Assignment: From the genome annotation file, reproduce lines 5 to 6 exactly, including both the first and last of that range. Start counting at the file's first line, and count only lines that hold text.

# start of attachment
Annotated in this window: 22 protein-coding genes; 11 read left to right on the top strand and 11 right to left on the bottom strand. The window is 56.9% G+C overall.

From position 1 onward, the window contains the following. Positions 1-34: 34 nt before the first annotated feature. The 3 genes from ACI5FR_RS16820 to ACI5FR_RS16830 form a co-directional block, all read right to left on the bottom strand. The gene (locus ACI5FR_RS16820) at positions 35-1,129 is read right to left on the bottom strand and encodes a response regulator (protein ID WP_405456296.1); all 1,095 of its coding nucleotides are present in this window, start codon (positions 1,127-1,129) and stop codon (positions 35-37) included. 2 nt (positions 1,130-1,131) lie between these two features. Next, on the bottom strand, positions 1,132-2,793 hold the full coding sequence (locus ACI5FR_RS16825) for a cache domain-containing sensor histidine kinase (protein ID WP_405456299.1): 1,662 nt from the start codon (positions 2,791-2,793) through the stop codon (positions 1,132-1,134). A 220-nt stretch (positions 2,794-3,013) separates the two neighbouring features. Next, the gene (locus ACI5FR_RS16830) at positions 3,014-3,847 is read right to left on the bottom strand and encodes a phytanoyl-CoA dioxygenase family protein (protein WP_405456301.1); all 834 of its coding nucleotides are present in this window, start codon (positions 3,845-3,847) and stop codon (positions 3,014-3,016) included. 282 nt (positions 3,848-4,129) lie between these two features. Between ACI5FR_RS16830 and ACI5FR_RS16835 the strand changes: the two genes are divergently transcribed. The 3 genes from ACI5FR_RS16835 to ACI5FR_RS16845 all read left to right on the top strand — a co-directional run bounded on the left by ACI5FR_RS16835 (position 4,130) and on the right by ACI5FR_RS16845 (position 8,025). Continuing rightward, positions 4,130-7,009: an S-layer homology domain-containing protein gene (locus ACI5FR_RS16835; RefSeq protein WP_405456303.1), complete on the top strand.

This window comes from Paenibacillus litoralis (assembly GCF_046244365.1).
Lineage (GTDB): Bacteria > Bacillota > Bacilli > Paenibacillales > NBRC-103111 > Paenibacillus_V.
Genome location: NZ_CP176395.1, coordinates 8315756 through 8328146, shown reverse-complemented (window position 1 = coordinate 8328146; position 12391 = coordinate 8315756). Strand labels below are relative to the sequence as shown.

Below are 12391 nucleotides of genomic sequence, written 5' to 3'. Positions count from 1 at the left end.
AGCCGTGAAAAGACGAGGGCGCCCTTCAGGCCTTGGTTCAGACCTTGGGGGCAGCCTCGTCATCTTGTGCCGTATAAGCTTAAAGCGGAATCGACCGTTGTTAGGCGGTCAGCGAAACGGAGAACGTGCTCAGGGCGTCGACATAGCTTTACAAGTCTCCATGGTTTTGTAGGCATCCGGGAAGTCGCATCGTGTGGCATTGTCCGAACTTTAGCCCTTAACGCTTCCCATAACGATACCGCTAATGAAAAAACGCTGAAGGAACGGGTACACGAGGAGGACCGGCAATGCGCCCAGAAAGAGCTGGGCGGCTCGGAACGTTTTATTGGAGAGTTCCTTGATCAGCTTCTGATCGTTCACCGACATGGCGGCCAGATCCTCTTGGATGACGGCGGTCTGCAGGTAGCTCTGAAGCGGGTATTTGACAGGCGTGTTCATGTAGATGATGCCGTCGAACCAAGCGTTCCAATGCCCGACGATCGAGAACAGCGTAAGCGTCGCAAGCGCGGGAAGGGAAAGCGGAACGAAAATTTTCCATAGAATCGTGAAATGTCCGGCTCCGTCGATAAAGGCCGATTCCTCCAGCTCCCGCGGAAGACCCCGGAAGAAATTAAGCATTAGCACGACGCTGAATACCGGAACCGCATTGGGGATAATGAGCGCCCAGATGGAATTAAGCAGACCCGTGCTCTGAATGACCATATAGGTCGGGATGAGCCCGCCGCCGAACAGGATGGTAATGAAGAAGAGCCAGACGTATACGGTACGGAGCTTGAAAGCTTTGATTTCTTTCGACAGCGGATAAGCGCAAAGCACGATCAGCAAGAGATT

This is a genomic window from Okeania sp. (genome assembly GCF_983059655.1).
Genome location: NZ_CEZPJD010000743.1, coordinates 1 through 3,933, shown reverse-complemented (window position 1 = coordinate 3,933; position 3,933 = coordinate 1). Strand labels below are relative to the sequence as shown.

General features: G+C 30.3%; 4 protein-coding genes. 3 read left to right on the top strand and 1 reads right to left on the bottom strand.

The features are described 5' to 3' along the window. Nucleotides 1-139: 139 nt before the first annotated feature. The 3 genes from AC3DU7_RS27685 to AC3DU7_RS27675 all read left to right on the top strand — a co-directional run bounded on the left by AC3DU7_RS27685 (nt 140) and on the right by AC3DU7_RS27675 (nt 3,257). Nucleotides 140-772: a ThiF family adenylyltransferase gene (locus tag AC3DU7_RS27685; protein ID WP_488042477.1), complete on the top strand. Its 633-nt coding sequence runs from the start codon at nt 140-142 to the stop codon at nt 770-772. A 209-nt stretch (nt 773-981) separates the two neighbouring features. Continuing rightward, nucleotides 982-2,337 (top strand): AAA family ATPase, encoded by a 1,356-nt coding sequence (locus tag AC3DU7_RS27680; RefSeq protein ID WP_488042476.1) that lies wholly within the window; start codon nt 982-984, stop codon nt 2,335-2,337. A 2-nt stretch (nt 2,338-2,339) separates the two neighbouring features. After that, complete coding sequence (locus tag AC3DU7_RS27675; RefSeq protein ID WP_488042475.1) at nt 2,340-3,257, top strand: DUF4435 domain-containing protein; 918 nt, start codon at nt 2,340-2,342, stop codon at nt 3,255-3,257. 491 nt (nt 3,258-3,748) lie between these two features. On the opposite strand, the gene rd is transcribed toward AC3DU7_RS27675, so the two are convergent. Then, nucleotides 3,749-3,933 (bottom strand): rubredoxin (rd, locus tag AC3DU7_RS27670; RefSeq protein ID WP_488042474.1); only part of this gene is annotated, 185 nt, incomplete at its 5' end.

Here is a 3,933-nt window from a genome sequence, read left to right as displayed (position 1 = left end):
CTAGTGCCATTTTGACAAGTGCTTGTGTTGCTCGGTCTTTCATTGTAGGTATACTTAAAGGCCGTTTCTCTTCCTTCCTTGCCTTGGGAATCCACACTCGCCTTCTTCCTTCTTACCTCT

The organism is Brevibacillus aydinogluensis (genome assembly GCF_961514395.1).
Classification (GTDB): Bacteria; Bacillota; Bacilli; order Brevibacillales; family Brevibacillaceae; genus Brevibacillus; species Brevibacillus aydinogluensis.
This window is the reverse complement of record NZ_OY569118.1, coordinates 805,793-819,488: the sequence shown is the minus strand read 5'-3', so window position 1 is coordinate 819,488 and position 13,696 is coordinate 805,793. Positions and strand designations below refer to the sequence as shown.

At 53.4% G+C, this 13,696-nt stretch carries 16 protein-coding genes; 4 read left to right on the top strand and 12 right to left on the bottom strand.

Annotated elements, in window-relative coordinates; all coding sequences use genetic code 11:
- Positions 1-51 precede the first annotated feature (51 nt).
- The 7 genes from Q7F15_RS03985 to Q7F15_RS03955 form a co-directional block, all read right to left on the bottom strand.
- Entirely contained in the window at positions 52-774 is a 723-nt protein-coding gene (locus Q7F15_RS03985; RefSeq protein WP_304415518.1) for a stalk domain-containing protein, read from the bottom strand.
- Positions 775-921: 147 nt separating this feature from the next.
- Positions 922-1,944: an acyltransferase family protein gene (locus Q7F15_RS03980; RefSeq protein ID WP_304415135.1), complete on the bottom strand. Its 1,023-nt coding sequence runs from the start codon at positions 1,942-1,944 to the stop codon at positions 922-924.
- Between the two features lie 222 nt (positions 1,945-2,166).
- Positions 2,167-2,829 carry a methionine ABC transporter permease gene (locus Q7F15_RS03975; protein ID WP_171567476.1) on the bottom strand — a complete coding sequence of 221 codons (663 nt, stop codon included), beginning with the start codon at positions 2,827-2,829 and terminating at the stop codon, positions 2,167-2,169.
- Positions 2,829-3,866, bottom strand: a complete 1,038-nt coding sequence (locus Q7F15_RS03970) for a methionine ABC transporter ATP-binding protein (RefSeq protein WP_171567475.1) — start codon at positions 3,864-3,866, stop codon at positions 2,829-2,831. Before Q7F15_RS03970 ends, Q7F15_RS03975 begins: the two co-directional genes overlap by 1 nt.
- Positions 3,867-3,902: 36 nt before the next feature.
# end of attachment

Genome location: NZ_CP176395.1, coordinates 8315756 through 8328146, shown reverse-complemented (window position 1 = coordinate 8328146; position 12391 = coordinate 8315756). Strand labels below are relative to the sequence as shown.

Below are 12391 nucleotides of genomic sequence, written 5' to 3'. Positions count from 1 at the left end.